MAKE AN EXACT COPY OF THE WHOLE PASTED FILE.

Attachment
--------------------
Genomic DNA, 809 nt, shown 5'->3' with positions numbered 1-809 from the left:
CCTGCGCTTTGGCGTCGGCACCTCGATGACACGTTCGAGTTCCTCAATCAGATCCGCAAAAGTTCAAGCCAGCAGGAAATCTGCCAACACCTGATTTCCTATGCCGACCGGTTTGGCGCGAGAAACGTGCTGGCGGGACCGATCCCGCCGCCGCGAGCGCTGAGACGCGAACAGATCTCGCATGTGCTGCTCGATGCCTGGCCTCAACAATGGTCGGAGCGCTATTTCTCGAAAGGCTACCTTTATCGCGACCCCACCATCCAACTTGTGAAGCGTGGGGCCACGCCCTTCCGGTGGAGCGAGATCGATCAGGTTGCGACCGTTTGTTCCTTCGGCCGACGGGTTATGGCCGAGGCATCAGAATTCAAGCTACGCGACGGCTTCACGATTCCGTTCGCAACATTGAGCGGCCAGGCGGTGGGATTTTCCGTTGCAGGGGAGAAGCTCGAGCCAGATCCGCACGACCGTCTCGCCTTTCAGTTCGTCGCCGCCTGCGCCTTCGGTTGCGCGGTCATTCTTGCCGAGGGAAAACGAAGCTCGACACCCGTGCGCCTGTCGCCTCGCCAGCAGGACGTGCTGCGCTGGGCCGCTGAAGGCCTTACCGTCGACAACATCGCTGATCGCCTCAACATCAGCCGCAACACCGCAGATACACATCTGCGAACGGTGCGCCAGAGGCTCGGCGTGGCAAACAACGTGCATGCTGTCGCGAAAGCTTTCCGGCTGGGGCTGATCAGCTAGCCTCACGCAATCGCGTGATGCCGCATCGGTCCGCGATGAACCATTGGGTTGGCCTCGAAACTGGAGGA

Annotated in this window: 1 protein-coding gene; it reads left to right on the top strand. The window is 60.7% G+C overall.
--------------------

Genomic DNA, 809 nt, shown 5'->3' with positions numbered 1-809 from the left:
CCTGCGCTTTGGCGTCGGCACCTCGATGACACGTTCGAGTTCCTCAATCAGATCCGCAAAAGTTCAAGCCAGCAGGAAATCTGCCAACACCTGATTTCCTATGCCGACCGGTTTGGCGCGAGAAACGTGCTGGCGGGACCGATCCCGCCGCCGCGAGCGCTGAGACGCGAACAGATCTCGCATGTGCTGCTCGATGCCTGGCCTCAACAATGGTCGGAGCGCTATTTCTCGAAAGGCTACCTTTATCGCGACCCCACCATCCAACTTGTGAAGCGTGGGGCCACGCCCTTCCGGTGGAGCGAGATCGATCAGGTTGCGACCGTTTGTTCCTTCGGCCGACGGGTTATGGCCGAGGCATCAGAATTCAAGCTACGCGACGGCTTCACGATTCCGTTCGCAACATTGAGCGGCCAGGCGGTGGGATTTTCCGTTGCAGGGGAGAAGCTCGAGCCAGATCCGCACGACCGTCTCGCCTTTCAGTTCGTCGCCGCCTGCGCCTTCGGTTGCGCGGTCATTCTTGCCGAGGGAAAACGAAGCTCGACACCCGTGCGCCTGTCGCCTCGCCAGCAGGACGTGCTGCGCTGGGCCGCTGAAGGCCTTACCGTCGACAACATCGCTGATCGCCTCAACATCAGCCGCAACACCGCAGATACACATCTGCGAACGGTGCGCCAGAGGCTCGGCGTGGCAAACAACGTGCATGCTGTCGCGAAAGCTTTCCGGCTGGGGCTGATCAGCTAGCCTCACGCAATCGCGTGATGCCGCATCGGTCCGCGATGAACCATTGGGTTGGCCTCGAAACTGGAGGA

Annotated in this window: 1 protein-coding gene; it reads left to right on the top strand. The window is 60.7% G+C overall.